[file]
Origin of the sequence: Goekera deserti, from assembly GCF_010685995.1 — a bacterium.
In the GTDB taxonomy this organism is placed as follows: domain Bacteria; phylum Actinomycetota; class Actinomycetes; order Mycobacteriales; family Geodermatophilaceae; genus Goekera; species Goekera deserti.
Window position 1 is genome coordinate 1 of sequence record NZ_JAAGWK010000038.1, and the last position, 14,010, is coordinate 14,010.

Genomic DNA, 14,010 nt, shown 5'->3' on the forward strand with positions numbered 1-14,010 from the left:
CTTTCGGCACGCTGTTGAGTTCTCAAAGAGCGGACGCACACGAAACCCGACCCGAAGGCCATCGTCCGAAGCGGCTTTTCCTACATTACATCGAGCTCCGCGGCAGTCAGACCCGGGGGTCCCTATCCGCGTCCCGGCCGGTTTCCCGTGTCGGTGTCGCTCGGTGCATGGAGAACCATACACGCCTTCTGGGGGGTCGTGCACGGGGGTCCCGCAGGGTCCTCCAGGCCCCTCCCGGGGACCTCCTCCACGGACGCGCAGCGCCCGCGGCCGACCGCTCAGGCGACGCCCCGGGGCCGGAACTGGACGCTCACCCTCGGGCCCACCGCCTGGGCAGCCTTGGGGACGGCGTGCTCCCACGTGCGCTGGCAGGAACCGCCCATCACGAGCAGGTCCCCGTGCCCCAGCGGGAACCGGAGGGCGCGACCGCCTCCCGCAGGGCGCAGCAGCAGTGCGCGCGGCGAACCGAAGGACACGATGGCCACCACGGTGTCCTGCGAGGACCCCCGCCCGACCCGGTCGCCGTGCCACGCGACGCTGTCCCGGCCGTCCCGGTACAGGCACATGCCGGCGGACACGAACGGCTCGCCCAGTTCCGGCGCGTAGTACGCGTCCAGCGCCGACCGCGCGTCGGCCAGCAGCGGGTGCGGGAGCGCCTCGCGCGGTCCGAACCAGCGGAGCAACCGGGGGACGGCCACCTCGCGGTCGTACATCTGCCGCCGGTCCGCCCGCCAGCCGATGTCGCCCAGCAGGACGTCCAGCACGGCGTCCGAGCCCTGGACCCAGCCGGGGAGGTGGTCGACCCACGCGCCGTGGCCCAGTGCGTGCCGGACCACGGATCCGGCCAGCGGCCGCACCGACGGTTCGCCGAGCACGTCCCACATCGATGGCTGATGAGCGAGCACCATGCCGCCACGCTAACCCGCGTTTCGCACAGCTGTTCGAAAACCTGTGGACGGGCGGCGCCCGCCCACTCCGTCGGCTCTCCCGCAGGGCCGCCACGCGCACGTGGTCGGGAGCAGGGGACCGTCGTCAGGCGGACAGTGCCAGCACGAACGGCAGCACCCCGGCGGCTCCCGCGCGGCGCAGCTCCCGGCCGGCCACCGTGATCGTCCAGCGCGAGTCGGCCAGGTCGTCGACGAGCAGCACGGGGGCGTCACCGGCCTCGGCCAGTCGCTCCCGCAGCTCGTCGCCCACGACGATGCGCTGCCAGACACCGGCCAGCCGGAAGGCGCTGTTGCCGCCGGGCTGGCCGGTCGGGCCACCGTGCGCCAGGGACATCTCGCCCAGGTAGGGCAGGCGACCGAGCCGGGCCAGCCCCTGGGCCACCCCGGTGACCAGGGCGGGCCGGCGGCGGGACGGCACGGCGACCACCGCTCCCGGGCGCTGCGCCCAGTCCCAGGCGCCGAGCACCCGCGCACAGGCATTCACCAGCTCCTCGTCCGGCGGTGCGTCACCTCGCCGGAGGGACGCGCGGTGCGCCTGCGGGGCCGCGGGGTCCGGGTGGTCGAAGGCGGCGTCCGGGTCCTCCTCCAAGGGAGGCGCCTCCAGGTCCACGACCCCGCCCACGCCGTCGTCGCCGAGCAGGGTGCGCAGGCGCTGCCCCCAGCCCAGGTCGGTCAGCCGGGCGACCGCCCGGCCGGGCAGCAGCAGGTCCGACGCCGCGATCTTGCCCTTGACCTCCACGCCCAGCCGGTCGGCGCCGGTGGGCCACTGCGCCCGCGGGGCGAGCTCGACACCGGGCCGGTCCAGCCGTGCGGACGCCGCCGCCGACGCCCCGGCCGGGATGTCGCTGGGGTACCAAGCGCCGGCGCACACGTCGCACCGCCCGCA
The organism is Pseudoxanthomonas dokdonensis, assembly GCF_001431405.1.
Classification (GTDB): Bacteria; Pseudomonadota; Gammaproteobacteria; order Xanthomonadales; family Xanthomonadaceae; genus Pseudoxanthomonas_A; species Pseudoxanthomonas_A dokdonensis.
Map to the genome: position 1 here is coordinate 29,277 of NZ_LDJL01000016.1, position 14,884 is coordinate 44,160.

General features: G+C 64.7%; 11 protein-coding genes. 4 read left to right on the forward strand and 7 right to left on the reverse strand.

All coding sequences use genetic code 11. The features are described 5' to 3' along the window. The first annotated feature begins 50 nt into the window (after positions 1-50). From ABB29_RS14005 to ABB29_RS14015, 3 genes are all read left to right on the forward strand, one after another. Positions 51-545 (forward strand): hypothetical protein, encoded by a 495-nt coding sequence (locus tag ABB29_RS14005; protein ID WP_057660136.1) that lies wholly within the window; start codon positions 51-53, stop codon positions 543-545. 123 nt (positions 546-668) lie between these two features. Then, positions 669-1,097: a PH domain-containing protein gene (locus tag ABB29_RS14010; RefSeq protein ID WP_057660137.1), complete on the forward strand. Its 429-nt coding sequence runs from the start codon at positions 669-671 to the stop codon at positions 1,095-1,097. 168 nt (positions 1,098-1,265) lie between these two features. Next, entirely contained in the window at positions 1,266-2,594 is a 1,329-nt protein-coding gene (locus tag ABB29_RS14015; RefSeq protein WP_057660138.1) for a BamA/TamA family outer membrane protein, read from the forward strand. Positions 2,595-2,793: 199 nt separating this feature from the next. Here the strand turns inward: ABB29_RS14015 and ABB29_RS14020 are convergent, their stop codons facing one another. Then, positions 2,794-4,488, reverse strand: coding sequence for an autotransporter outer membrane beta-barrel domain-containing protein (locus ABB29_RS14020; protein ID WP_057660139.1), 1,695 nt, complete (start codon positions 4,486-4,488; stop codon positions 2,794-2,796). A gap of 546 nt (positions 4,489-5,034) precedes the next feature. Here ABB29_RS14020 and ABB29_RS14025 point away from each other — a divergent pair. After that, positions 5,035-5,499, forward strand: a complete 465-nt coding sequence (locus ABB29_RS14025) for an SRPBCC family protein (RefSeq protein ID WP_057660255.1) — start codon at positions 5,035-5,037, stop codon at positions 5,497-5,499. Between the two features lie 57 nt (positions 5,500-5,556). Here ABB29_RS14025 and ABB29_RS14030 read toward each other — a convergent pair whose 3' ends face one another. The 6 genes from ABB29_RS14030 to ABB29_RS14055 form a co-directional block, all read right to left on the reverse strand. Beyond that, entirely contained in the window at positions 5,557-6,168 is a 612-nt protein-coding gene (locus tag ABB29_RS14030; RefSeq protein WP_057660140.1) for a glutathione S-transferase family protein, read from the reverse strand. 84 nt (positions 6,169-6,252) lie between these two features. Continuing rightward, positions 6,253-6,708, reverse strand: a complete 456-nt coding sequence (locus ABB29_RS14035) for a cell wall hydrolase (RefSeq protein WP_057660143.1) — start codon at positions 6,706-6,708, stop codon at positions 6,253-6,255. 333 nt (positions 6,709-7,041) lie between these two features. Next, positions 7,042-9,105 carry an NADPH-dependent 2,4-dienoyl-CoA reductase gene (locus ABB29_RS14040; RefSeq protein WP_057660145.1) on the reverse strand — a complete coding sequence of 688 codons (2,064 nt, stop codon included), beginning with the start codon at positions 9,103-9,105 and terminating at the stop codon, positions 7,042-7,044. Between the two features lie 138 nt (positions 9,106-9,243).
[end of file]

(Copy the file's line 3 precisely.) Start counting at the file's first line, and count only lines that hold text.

Window position 1 is genome coordinate 1 of sequence record NZ_JAAGWK010000038.1, and the last position, 14,010, is coordinate 14,010.